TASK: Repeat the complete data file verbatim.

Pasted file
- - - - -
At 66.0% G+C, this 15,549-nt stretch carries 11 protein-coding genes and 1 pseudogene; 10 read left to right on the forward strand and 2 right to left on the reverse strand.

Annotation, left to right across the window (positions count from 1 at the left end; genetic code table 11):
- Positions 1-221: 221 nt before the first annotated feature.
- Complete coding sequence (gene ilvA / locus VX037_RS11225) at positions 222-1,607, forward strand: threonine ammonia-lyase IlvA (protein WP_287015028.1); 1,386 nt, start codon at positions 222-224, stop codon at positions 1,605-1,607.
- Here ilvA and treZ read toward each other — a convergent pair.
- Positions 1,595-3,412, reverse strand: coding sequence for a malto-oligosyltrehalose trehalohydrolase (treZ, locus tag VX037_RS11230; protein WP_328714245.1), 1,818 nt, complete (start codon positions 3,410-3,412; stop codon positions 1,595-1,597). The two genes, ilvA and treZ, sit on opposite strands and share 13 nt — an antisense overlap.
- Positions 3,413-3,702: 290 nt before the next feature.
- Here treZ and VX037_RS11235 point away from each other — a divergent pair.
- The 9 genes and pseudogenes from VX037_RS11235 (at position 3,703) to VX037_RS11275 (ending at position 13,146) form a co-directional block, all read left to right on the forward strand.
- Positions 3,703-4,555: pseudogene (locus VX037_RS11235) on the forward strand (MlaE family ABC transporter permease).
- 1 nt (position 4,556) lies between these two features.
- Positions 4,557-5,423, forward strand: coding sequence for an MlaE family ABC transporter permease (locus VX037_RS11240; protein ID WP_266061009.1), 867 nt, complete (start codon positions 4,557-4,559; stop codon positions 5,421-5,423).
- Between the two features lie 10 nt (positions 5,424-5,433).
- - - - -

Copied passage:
At 66.0% G+C, this 15,549-nt stretch carries 11 protein-coding genes and 1 pseudogene; 10 read left to right on the forward strand and 2 right to left on the reverse strand.

Annotation, left to right across the window (positions count from 1 at the left end; genetic code table 11):
- Positions 1-221: 221 nt before the first annotated feature.
- Complete coding sequence (gene ilvA / locus VX037_RS11225) at positions 222-1,607, forward strand: threonine ammonia-lyase IlvA (protein WP_287015028.1); 1,386 nt, start codon at positions 222-224, stop codon at positions 1,605-1,607.
- Here ilvA and treZ read toward each other — a convergent pair.
- Positions 1,595-3,412, reverse strand: coding sequence for a malto-oligosyltrehalose trehalohydrolase (treZ, locus tag VX037_RS11230; protein WP_328714245.1), 1,818 nt, complete (start codon positions 3,410-3,412; stop codon positions 1,595-1,597). The two genes, ilvA and treZ, sit on opposite strands and share 13 nt — an antisense overlap.
- Positions 3,413-3,702: 290 nt before the next feature.
- Here treZ and VX037_RS11235 point away from each other — a divergent pair.
- The 9 genes and pseudogenes from VX037_RS11235 (at position 3,703) to VX037_RS11275 (ending at position 13,146) form a co-directional block, all read left to right on the forward strand.
- Positions 3,703-4,555: pseudogene (locus VX037_RS11235) on the forward strand (MlaE family ABC transporter permease).
- 1 nt (position 4,556) lies between these two features.
- Positions 4,557-5,423, forward strand: coding sequence for an MlaE family ABC transporter permease (locus VX037_RS11240; protein ID WP_266061009.1), 867 nt, complete (start codon positions 4,557-4,559; stop codon positions 5,421-5,423).
- Between the two features lie 10 nt (positions 5,424-5,433).